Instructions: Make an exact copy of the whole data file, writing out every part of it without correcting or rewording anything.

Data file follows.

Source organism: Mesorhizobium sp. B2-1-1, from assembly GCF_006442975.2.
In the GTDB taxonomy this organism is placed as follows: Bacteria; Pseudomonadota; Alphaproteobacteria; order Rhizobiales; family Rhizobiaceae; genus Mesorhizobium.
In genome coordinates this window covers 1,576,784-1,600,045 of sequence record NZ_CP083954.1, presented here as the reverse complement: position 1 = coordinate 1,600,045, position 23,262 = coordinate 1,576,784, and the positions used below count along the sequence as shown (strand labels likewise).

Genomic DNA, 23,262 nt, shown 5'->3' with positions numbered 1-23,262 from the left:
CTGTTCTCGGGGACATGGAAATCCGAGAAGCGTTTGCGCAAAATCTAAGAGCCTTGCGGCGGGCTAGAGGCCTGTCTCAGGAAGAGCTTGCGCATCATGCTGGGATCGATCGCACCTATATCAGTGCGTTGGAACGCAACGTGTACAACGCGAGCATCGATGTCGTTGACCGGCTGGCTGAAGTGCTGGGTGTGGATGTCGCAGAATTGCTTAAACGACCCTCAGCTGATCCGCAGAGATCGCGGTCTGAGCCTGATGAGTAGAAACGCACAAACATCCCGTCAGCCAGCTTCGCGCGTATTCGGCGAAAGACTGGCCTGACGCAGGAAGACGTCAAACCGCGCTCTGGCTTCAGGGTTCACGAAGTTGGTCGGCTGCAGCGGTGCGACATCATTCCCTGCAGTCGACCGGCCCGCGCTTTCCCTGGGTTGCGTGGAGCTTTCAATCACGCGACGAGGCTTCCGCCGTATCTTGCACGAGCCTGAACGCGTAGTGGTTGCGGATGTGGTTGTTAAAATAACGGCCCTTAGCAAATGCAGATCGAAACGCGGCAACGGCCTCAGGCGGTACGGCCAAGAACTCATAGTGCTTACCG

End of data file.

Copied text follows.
Source organism: Mesorhizobium sp. B2-1-1, from assembly GCF_006442975.2.
In the GTDB taxonomy this organism is placed as follows: Bacteria; Pseudomonadota; Alphaproteobacteria; order Rhizobiales; family Rhizobiaceae; genus Mesorhizobium.
In genome coordinates this window covers 1,576,784-1,600,045 of sequence record NZ_CP083954.1, presented here as the reverse complement: position 1 = coordinate 1,600,045, position 23,262 = coordinate 1,576,784, and the positions used below count along the sequence as shown (strand labels likewise).

Genomic DNA, 23,262 nt, shown 5'->3' with positions numbered 1-23,262 from the left:
CTGTTCTCGGGGACATGGAAATCCGAGAAGCGTTTGCGCAAAATCTAAGAGCCTTGCGGCGGGCTAGAGGCCTGTCTCAGGAAGAGCTTGCGCATCATGCTGGGATCGATCGCACCTATATCAGTGCGTTGGAACGCAACGTGTACAACGCGAGCATCGATGTCGTTGACCGGCTGGCTGAAGTGCTGGGTGTGGATGTCGCAGAATTGCTTAAACGACCCTCAGCTGATCCGCAGAGATCGCGGTCTGAGCCTGATGAGTAGAAACGCACAAACATCCCGTCAGCCAGCTTCGCGCGTATTCGGCGAAAGACTGGCCTGACGCAGGAAGACGTCAAACCGCGCTCTGGCTTCAGGGTTCACGAAGTTGGTCGGCTGCAGCGGTGCGACATCATTCCCTGCAGTCGACCGGCCCGCGCTTTCCCTGGGTTGCGTGGAGCTTTCAATCACGCGACGAGGCTTCCGCCGTATCTTGCACGAGCCTGAACGCGTAGTGGTTGCGGATGTGGTTGTTAAAATAACGGCCCTTAGCAAATGCAGATCGAAACGCGGCAACGGCCTCAGGCGGTACGGCCAAGAACTCATAGTGCTTACCG